Homegrown products save environment, money: UCLA project has potential to show how food grown locally can decrease greenhouse gases
Before ending up in last nights salad, a lettuce head undergoes a long and rough journey. From the moment a farmer picks it, the lettuce head travels for many miles, reaching a grocery store where store employees wash, refrigerate and sell its head of fresh leaves.
If you choose to eat chicken over beef, youre taking a step to be much more sustainable,
By Adrienne Law
According to UCLA environmentalists, the journey of produce from the farms to the dinner tables can be a wasteful use of energy because most products can be grown at home.
In recent years, UCLA has become more aware of sustaining the environment and promoting earth-friendly actions through research, activism and teaching.
“Do you know how your food gets to your table?” said Erick Sanchez de Leon, a fifth-year geography student. “It’s a long chain of oil and trucks.”
Sanchez is involved in a student group called Team Green Bite. Its members help build community gardens for poverty-stricken neighborhoods such as south Los Angeles.
Much of the transporting process of supermarket produce is unnecessary because it could have just been planted in your backyard, Sanchez de Leon said.
Such community gardens are economically more affordable and socially beneficial to neighborhoods in south Los Angeles, said Joseph Adams, a fourth-year political science student who is also involved in Team Green Bite.
Besides teaching, environmentalists are also researching the implementation of sophisticated technology to help sustain the earth by making all people aware of their green impact. Their hope is that this knowledge will make people understand how every step they take makes a difference and will allow them to see how wasteful the journey of the lettuce really is.
Members of the UCLA Center for Embedded Networked Sensing are working on the Personal Environmental Impact Report, which will have the ability to track each person’s influence on the environment.
This project is led by Deborah Estrin, a computer science professor at UCLA.
They use a software program installed on cell phones to track the carbon emission and pollution exposure based on where they go and how much they drive, said Katie Shilton, a graduate student of information studies and a researcher of the project.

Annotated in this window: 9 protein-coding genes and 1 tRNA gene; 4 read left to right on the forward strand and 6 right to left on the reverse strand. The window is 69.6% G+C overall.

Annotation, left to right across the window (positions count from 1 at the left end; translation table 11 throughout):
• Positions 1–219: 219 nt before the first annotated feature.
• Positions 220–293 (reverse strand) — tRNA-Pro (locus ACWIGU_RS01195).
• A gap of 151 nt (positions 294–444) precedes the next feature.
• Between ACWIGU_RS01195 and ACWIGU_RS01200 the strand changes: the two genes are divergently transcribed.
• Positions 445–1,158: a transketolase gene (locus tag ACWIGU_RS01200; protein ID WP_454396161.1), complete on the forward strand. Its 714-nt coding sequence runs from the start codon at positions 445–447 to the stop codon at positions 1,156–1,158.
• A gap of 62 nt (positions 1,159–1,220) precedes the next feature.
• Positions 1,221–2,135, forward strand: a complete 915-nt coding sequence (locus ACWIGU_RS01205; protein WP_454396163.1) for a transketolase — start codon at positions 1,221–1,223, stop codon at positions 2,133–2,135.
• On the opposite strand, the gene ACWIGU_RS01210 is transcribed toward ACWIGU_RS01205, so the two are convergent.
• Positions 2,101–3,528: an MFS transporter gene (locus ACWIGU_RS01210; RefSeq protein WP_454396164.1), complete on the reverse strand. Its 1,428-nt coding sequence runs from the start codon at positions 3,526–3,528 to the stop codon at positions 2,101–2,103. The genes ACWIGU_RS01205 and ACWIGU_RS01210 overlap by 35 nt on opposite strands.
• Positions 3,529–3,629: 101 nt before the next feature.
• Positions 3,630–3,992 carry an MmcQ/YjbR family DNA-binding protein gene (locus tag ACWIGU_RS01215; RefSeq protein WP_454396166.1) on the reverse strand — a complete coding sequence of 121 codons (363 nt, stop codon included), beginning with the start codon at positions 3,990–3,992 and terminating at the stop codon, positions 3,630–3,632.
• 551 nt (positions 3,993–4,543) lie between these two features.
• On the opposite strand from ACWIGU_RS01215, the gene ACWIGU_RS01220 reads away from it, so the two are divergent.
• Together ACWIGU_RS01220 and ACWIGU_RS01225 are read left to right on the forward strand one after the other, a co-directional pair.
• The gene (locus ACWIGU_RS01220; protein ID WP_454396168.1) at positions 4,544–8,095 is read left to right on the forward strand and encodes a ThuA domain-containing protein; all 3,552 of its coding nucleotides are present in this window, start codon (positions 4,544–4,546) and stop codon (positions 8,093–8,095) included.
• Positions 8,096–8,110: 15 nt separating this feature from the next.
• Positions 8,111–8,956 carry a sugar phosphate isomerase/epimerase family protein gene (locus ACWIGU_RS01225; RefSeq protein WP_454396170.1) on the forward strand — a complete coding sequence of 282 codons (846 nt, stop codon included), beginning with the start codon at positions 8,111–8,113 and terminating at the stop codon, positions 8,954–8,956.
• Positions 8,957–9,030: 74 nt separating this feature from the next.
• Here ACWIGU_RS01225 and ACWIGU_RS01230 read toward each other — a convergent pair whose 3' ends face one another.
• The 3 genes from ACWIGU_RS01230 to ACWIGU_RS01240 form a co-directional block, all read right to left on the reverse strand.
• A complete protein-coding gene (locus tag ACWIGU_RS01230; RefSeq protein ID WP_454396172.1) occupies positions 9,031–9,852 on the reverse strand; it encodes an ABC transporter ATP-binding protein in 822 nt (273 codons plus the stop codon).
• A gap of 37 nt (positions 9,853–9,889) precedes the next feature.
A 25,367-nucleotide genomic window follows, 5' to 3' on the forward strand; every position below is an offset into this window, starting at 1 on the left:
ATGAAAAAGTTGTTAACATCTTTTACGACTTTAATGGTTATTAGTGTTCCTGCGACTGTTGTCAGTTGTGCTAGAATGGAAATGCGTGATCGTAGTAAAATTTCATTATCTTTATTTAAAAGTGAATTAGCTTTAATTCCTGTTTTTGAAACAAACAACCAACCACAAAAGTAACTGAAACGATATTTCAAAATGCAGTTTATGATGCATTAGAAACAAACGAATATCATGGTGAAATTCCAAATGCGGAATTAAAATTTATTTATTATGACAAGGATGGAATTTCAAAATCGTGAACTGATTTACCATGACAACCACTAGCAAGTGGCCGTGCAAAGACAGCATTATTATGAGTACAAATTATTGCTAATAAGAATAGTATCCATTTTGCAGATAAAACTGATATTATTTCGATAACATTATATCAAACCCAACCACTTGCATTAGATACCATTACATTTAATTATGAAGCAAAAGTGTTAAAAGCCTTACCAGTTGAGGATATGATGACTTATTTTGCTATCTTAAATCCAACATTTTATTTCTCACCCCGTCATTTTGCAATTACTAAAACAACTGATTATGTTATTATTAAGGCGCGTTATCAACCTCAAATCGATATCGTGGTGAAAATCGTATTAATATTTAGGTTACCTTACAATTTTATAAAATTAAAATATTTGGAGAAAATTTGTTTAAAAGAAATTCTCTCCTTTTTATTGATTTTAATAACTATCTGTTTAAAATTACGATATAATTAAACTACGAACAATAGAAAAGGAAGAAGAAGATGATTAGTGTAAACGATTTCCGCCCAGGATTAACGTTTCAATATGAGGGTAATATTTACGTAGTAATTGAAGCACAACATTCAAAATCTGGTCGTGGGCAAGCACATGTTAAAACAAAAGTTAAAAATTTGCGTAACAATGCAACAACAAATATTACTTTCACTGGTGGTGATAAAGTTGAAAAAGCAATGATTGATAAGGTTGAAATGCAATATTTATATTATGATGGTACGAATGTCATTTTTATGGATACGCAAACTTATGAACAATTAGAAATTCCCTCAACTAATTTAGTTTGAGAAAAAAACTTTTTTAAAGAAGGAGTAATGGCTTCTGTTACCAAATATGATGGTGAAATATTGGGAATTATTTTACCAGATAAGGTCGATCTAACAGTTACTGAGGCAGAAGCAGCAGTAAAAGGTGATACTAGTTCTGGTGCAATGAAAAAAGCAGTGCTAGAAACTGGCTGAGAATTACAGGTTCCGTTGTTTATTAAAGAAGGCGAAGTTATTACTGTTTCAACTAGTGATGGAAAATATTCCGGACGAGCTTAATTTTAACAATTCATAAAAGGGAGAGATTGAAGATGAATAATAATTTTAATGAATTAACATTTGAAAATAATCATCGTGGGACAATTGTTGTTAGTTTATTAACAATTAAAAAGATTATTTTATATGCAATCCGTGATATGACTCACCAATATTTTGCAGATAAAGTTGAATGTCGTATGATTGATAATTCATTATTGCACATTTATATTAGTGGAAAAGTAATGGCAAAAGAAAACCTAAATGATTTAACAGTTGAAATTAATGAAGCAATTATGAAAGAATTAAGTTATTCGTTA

“PEIR allows you to go beyond static measure of your carbon footprint by adding in your habits, like if you want to drive or if you want to take the bus,” she said.
After logging in, users can modify their means of transportation on the PEIR Web site and compare their personal exposure and contribution to pollution with Facebook friends, said Min Mun, a graduate student of computer science and also a researcher of the project.
PEIR researchers are still testing the program, but the public will be able to download it free of charge starting this fall.
The PEIR team envisions future broad uses for the program. Anyone who drives frequently, like truck drivers, could use their cell phone to benefit from this tool, Shilton said.
“This system could really be tied into things like our food supply,” she added.
This sort of program will assist in letting communities know the benefits of saving energy on all things, such as growing your own fruits and vegetables.
Some environmental activists let communities know the benefits of consuming public fruit, such as those overhanging a public sidewalk because it is more environmentally friendly.
Fallen Fruit is an organization made by three artists who have been tracking Los Angeles’ public fruit trees and mapping them for almost five years.
As a UCLA alumnus, Fallen Fruit co-creator Matias Viegener added that such fruit trees exist on campus.
Additionally, UCLA researchers said to be aware when shopping for produce in grocery stores.
Generally, it is better to purchase something local and organic because it utilizes less energy than buying produce shipped from another country, said Robert Gilbert, a graduate student of environmental health science and a researcher of UCLA Sustainability.
UCLA researchers also said the choice of what we eat affects greenhouse gas emissions, or gas that is released from vehicles that contribute to global warming.
The cost of the maintenance of cows, especially from their carbon output, is significantly higher than other animals we eat, said Cully Nordby, an academic director of the UCLA Institute of the Environment and the chairwoman of the UCLA Sustainability Committee.
“If you choose to eat chicken over beef, you’re taking a step to be much more sustainable,” she said.
Researchers of the UCLA Institute of the Environment said they like to emphasize the sustainability of eating foods that are in season locally.
For example, buying star fruit in the time of year when California does not grow it might mean that it comes from overseas, said Matthew Kahn, a professor of the UCLA Institute of the Environment.
“If we are serious about mitigating greenhouse gases, we need to change our diet or the seasonality of our diet,” he said.
The good news is consumers could actually find excitement and enjoyment in a seasonal diet, Nordby said.
“If you have to wait for your raspberries and then they finally show up at the store, you’re so excited, and they are so much better-tasting than raspberries you would get at other times of the year,” she said.
Published: Monday, August 11, 2008